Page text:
The Back Porch
Come sit in the shade for a while. You never know what this old dog might hack up.
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- April 2012
If confronted by a mob,
   Wed Apr 25, 2012 2:04 am

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Climbing a wall of flak

Permanent Linkby wisconsin_cur on Wed Nov 25, 2009 1:56 am

Bring up the idea that the century will end with 5-6 billion fewer people on the planet in polite company and you will hear a quiet before a storm of personal attack. The average person seems incapable of distinguishing between an evaluation of what you think will happen from what you want to happen. I have a theory about this is a result of catagory mixing which has taken place in our culture over the last century. We have, for so long, enveloped ourself in the notion that if you want something to happen you have to believe it will happen that we automatically assume that if someone believes something will happen they want it to happen. I remember getting the same flak when I openly discussed the possibility of a mass casuality terrorist attack with family in the 1990's and complained of the dangerous state of New Orleans' levees three years before Katrina.

If you want to escape a life of responding with the herd it is important to develop your own worldview, your own perception...

[ Continued ]

3 Comments Viewed 59907 times

We must unlearn what we have learned

Permanent Linkby wisconsin_cur on Sun Nov 22, 2009 1:59 pm

If you are under fifty you have benefited from a long period of “price stability.” Since the stagflation of the 1970's we have experienced low single digit inflation as normal. For large parts of our population this is the way things have always been and, by extension, the way it always will be. Experience governs our view of the world, from our sense of morality to our sense of cultural propriety. Along with the stories we have heard from our parents and grandparents; it also is the toolbox for the management of our personal finances and home. As a culture, however, we have discounted the value of the stories of our elders and, as a result, our toolbox is limited. It is not too late, however, to listen to those stories and learn from them.

The experience of relative price stability has led to an assumption of further stability. Money may still “burn a hole in our pocket” but this springs from a desire to consume; not an evaluation of the possibility that the dollar will be wort...

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Last edited by wisconsin_cur on Tue Nov 24, 2009 7:53 am, edited 1 time in total.

2 Comments Viewed 61014 times

Motoring for a long descent

Permanent Linkby wisconsin_cur on Tue Nov 10, 2009 5:33 am

My attitude toward the fast crash v slow decline debate has always been that one should not bet on the apocalypse but it is good to be insured against it. What this means in terms of preparations is that I have sought to prepare to be permanently poor in a world with decreasing amounts of resources and increasingly local. While I am not preparing for the current state to the fall of the grid overnight, I do try to insure against it. It is realatively cheap to make sure one has a couple of years of calories on hand. An alternative source for clean drinking water is useful regardless of how the future plays out. I can keep my house warm better with electricity; but we will be just fine without. I do not expect the apocalypse but I do keep in my car all that I would need to hike home (in any season) in case of an EMP attack.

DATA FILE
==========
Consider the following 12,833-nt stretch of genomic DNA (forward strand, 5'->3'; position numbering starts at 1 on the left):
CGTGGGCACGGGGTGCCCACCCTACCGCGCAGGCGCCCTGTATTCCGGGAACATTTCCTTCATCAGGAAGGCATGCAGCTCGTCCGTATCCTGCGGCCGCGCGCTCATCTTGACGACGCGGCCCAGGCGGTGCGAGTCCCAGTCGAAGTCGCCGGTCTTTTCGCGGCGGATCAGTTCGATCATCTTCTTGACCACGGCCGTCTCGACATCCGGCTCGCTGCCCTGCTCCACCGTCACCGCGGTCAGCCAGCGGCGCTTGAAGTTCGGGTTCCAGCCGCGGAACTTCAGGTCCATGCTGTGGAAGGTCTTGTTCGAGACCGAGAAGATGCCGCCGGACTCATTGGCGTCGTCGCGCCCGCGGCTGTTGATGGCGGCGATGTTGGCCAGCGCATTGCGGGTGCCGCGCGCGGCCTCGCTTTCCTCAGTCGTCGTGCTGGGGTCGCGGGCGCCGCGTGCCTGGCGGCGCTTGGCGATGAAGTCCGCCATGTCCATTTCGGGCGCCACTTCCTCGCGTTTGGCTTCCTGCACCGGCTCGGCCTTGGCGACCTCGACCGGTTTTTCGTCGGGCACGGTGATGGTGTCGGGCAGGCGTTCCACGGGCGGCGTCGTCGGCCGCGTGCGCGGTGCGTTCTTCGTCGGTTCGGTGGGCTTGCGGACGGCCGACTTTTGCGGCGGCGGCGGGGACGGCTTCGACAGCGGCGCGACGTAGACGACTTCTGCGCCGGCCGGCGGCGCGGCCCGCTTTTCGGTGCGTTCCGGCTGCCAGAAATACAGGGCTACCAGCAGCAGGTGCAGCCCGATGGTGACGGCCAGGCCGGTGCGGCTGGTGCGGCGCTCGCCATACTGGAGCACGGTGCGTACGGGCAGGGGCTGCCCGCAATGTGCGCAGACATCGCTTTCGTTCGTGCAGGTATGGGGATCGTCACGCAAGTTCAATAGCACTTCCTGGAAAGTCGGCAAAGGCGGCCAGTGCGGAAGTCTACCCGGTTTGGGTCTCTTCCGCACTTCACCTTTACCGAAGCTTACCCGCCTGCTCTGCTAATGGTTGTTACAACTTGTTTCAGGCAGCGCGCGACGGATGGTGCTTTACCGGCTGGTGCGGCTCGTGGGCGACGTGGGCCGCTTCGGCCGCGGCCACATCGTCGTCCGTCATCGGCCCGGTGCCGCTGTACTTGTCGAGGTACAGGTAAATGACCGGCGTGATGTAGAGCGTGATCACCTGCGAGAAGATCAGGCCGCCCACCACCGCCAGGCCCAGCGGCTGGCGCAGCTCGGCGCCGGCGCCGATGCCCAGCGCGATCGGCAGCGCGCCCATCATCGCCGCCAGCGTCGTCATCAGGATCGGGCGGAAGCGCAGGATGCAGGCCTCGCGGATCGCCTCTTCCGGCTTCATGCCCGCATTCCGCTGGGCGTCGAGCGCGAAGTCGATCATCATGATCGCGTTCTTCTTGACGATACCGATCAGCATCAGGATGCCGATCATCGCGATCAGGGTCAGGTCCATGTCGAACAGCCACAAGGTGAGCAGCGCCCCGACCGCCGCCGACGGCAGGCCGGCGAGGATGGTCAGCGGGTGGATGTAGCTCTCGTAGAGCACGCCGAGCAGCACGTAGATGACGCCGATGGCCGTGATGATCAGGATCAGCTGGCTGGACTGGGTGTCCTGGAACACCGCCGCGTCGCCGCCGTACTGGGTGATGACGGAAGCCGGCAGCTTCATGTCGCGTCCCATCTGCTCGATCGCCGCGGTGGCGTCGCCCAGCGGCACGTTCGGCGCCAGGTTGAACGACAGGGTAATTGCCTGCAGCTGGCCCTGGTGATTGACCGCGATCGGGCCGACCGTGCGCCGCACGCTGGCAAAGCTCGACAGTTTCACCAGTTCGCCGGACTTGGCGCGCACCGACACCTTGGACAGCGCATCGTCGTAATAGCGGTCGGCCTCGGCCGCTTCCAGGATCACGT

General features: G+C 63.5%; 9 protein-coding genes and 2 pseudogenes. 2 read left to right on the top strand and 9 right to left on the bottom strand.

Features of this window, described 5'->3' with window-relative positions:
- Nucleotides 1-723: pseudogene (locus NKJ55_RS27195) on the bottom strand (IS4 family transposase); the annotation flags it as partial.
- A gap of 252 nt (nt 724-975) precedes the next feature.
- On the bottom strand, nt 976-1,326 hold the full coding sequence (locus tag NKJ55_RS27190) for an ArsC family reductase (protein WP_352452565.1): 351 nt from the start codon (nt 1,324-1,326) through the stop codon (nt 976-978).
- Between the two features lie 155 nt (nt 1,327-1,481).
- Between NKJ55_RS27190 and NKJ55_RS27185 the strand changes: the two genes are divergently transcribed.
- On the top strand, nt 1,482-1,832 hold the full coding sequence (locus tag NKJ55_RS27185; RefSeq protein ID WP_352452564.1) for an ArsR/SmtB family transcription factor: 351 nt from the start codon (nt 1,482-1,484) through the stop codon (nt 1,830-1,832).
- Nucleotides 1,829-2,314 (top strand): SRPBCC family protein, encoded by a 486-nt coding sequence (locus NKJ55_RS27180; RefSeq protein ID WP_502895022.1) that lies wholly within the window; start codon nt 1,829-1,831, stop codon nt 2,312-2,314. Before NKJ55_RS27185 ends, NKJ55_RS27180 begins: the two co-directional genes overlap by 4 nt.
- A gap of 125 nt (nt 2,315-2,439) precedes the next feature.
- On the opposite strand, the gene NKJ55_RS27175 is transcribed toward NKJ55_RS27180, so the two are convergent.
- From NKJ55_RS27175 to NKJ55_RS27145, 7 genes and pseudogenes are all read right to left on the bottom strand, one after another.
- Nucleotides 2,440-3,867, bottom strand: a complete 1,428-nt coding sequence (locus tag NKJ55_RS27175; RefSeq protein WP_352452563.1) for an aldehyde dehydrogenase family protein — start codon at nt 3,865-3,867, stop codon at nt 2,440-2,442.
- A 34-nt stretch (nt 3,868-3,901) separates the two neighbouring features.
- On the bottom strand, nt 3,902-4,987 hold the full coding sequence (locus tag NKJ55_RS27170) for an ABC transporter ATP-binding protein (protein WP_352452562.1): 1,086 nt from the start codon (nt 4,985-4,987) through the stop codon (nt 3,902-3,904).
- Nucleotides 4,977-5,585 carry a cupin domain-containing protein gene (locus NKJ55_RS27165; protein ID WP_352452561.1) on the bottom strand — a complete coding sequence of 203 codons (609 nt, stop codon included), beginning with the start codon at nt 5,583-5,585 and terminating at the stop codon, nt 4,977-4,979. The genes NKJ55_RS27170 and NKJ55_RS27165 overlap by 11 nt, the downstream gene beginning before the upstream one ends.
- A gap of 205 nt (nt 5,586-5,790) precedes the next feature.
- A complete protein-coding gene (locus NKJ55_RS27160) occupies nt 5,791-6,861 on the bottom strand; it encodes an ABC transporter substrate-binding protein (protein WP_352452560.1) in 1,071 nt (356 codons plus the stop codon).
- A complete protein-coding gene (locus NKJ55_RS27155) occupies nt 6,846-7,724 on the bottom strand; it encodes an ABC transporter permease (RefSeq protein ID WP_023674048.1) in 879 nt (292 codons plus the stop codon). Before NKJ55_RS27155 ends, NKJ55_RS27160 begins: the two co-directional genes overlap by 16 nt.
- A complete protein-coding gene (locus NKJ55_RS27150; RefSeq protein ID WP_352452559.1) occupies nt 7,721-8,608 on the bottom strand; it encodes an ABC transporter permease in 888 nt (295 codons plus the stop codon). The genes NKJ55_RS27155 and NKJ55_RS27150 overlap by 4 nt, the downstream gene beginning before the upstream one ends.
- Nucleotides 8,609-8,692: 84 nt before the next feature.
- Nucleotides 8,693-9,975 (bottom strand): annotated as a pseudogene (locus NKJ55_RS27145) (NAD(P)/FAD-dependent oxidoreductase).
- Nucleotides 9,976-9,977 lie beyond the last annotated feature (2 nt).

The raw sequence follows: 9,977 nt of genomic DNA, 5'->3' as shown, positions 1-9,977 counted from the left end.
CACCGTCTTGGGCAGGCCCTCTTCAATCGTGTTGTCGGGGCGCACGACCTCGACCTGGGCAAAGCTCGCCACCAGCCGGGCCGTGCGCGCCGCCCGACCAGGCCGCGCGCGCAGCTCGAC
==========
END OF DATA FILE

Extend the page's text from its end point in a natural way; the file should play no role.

With that disclaimer, I feel that we must be prepared to live in a world where I need to motor to work and to town in a world where we are increasingly poor. A...

[ Continued ]

1 Comment Viewed 54500 times

Publlic Lecture ~2 hours

Permanent Linkby wisconsin_cur on Sun Oct 18, 2009 1:03 pm

London School of Economic Lecture on the politics of peak oil (and climate change)

The Government of Uncertainty: how to follow the politics of oil
Speaker: Professor Tim Mitchell
Chair: Dr Sam Ashenden
This event was recorded on 15 October 2009 in Sheikh Zayed Theatre, New Academic Building
This lecture explores the politics of oil and how we can seek to understand it, at a time when uncertainty is presenting new challenges to the claims of objective knowledge. Tim Mitchell is professor of Arab studies at Columbia University, New York. Sam Ashenden is managing editor of Economy and Society and senior lecturer in Sociology, Birkbeck College.

I have only listened to the first 30 minutes of this...

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Last edited by wisconsin_cur on Sun Oct 18, 2009 1:05 pm, edited 2 times in total.

0 Comments Viewed 51060 times

Surfing the energy drain

Permanent Linkby wisconsin_cur on Mon Oct 05, 2009 5:20 am

Last month I tapped a co-worker on the shoulder and she spun around and proceeded to chew me out and threaten me. A friend who I generally thought of as fairly leveled headed is starting to talk about the violent overthrow of the government. A rather non-threatening drunk woman in the E.R. is told to comply or she will be mopping up urine with her hair by a health care professional. An overweight, 50+ urbanite with joint problems and addiction prone spouse that has never grown a vegetable in her life and does not know the difference between alternating and direct current sits down to tell me how she and her husband are considering moving to the North Shore of Lake Superior. They want to buy a farm and grow all of their own food in a green house to be heated all winter long with a windmill. We are getting to the point of the economic/energy collapse where people are starting to get funny; and we should only expect it to get worse.

When I was fourteen I took a water rescue course and...

[ Continued ]

5 Comments Viewed 71932 times

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